Remember when I said Donlan’s piece on the original The Legend of Zelda inspired me to play through the whole series? I’ve been thinking about that article a lot as I make my way through the first few dungeons of A Link to the Past.
In one of Donlan’s anecdotes, Miyamoto is playing with his desk drawers, pushing them in and out and imagining a multi-levelled landscape. It was one of the inspirations for the first game, apparently. This makes a lot of sense, because – in true sequel style – A Link to the Past really builds on that idea.
Similar to the original game (yet much more finely crafted), there’s verticality to the Overworld, which steers you through the environment, allows you to jump down, or climb up via bridges. But in A Link to the Past, it’s now also built into the dungeons.
Enter a new room and it may take you across, or under, a bridge or a mezzanine that offers a view of a different part of the room you’ll loop back later. It’s a sneak peak at what’s to come and a nifty, economical way of increasing the complexity of the space. It makes you feel like you’re exploring a labyrinthine dungeon, when (early on at least) the route is often far more straightforward than it seems.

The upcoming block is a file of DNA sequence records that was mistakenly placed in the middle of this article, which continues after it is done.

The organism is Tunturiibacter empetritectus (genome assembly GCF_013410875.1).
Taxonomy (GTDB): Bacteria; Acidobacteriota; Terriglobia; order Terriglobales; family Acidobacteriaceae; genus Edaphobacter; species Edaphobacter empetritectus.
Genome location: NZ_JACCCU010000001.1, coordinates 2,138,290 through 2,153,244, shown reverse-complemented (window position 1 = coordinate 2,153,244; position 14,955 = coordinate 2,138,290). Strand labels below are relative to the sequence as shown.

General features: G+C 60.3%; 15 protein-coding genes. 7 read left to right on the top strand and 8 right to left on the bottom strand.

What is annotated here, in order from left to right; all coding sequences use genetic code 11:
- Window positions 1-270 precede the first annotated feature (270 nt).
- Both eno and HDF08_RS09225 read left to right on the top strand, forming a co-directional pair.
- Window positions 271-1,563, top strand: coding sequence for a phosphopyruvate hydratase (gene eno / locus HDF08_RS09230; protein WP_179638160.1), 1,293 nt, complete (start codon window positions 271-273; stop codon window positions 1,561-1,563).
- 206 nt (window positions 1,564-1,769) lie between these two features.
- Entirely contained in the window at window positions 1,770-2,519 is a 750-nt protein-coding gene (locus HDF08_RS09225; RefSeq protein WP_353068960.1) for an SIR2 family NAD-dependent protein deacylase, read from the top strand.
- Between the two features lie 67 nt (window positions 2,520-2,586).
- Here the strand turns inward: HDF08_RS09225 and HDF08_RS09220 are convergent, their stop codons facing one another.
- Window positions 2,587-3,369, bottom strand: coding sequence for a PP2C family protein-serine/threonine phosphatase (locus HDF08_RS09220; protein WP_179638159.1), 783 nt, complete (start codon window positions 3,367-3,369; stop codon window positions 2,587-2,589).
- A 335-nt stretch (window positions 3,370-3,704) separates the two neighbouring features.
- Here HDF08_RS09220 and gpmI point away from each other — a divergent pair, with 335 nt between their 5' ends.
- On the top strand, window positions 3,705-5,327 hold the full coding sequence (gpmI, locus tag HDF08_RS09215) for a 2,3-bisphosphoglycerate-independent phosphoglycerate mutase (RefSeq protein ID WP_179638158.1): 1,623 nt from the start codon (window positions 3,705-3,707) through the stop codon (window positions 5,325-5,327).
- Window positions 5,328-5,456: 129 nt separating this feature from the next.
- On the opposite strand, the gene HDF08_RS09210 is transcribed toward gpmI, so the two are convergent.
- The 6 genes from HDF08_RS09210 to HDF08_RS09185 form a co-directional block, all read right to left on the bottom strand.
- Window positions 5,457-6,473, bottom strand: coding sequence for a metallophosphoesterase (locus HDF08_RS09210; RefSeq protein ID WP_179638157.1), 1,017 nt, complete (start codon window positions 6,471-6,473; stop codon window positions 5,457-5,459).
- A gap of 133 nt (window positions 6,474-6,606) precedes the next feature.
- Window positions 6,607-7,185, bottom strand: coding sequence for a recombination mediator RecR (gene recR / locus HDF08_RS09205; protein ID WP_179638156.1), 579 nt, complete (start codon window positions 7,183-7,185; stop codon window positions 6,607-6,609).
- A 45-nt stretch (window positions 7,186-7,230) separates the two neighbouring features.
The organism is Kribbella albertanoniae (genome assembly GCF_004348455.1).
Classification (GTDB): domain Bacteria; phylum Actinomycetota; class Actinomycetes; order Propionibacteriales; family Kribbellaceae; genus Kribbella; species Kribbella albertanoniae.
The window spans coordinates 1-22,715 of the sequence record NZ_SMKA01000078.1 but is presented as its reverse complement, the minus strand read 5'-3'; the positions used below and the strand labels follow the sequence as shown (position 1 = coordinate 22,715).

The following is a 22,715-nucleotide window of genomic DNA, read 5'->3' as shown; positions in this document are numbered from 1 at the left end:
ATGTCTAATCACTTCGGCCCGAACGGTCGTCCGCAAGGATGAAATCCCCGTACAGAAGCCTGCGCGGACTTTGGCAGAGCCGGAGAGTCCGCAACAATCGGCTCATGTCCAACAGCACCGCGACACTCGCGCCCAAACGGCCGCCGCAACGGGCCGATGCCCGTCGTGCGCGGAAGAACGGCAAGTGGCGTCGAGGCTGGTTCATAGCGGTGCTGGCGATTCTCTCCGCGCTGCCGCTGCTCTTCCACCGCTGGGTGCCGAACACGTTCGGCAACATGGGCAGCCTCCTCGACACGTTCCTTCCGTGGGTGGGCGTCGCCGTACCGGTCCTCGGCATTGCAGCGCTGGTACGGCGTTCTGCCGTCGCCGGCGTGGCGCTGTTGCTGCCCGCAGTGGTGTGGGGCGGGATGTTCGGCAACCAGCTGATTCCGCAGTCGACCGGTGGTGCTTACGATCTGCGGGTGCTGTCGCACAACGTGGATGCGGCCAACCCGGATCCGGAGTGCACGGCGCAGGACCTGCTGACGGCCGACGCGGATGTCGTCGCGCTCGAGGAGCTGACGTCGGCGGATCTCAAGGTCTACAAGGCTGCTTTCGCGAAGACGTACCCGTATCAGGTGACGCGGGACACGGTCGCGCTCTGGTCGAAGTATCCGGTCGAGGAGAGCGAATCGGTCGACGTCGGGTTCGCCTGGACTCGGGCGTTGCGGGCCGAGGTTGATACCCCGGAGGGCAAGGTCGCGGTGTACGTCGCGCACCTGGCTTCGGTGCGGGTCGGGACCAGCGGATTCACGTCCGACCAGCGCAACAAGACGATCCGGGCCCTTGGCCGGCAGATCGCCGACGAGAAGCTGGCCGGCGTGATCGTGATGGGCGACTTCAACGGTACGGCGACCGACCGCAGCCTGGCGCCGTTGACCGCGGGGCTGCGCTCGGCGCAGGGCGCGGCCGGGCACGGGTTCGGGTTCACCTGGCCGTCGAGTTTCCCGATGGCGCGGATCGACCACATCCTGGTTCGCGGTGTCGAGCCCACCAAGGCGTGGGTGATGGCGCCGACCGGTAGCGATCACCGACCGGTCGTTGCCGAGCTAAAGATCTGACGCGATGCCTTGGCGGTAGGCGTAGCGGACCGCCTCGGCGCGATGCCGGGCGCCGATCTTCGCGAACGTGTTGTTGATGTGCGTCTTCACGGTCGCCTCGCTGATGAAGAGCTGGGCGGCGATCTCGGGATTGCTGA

Even better, one of the dungeons requires you to reach an inaccessible area in a room by dropping into it from the room above, something you can only do by flipping a switch then using your knowledge of the space to identify which hole to drop through. It’s such a clever idea.
I’m interested to see whether this layering concept is developed any further, both throughout A Link to the Past and the Zelda series as a whole. On the evidence of Donlan’s anecdote, and the way the concept has evolved since the first game, it’s beginning to look like an important theme.